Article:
Bill Donohue is a vile and disgusting little opportunist with a computer and a fan base which he regularly whips up to get them to send checks his way. A retrogressive darling of the crazy Right, he invents issues and targets which can attract enough visibility to provoke the fears and hatreds of ignorant older Catholics, allowing him to draw a very generous salary of some $400,000 a year. His primary targets are gays, jews, women, progressives of any kind, and all news media (excepting the just-pretend one, Fox).

While Donohue does not represent the Catholic Church, officially or otherwise, he operates within its comfort zone. He may be the crazy ranting uncle everyone would like to ignore, but the Church hierarchy has never disavowed anything he has said; and they all go to the same banquets.

I thought that the kind of primitive depravity he represents had been pretty much squished twenty years ago, but on the 1st of December, which was, whether incidentally or not, World AIDS Day, the head of the Smithsonian, institutional parent of the National Portrait Gallery, pulled the David Wojnarowicz video, "A Fire in My Belly." from the excellent NPG exhibition, "Hide/Seek," and apologized for its contents. The show had already been open for an entire month when complaints from Donohue's Catholic League, several Right-wing House Republicans, and Fox News [sic] resulted in its peremptory censorship, or debasement.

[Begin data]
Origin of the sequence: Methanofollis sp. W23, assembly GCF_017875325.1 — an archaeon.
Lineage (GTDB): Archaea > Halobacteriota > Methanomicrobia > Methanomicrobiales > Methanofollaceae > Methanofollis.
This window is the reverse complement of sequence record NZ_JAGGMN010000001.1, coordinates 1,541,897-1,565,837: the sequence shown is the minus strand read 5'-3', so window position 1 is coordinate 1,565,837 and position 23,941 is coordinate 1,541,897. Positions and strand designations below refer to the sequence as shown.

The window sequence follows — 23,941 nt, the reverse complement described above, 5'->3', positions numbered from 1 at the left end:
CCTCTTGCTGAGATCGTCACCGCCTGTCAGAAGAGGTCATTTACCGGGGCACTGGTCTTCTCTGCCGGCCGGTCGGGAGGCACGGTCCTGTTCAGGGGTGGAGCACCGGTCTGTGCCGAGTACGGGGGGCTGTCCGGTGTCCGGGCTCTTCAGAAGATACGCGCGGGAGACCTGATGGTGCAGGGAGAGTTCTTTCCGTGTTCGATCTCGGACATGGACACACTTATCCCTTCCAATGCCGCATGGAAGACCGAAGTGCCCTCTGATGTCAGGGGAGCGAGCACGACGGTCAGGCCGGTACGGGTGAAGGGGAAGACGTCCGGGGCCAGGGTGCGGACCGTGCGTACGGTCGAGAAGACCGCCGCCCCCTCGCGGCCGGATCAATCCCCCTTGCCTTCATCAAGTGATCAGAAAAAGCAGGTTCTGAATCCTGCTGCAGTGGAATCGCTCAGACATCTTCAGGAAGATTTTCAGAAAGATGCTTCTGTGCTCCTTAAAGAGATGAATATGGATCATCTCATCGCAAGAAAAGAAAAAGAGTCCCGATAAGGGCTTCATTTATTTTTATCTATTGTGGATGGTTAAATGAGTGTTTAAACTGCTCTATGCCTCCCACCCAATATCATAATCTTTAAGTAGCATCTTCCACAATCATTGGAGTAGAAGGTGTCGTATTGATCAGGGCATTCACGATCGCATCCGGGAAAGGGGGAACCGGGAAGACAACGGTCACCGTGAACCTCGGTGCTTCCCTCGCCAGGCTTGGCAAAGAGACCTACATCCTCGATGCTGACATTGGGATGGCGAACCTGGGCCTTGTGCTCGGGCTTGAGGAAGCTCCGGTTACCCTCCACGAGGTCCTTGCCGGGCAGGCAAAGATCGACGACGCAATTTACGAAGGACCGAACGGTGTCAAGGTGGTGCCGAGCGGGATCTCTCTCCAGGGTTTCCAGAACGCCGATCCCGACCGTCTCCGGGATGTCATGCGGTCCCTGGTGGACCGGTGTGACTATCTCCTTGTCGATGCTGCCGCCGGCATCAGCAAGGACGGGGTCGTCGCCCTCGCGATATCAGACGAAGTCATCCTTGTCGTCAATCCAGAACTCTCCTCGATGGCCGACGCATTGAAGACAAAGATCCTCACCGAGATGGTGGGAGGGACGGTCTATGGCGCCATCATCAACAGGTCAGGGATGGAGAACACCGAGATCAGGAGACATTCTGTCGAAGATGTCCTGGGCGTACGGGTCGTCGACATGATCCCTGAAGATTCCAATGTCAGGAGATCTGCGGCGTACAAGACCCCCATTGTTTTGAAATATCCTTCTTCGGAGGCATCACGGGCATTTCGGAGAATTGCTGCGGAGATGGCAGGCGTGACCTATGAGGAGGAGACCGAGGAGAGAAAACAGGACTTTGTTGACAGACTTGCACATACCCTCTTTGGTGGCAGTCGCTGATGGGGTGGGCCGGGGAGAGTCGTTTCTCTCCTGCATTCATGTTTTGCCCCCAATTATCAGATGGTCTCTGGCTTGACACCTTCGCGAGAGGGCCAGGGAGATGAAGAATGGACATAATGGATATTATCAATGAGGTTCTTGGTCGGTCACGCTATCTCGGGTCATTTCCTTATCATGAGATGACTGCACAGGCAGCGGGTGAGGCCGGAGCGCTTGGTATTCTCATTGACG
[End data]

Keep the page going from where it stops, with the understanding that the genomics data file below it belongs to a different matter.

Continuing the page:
So we have a professional gay-bashing Catholic fanatic leaning on two fellow political and social fundamentalists, House Republicans John Boehner and Eric Cantor, to blackmail a great museum by threatening to cut its funding if it did not remove a work of art to which the Catholic nut objected. Viz. ants on a crucifix. We know it's not about ants: Donohue and his own coterie are unhappy about everything that has happened in the West since the suppression of the Spanish Inquisition. His Republican fellow-travelers may be in it for power, but their sympathies may actually be sincere, however warped.

I hate to do anything to give more visibility to Bill Donohue, or his Congressional altar boys, but this madness has now been covered by the media everywhere, and roundly condemned in as many places, and the Smithsonian has so far failed to reinstall the art it was so anxious to agree with the nasty little man was offensive.


A lot of people are going to be on Fifth Avenue this Sunday demanding that the Wojnarowicz video be returned to the National Portrait Gallery. We will be demonstrating as colorfully and dramatically as we can that we care about censorship and homophobia.

We have to be there, at one o'clock on the steps of the Met, Fifth Avenue and 82nd Street. And why the Met? Because it's the front porch of the art world, because there's plenty of space and a grandstand of sorts. From there the group will march up to the Cooper-Hewitt Museum, which actually is a part of the Smithsonian.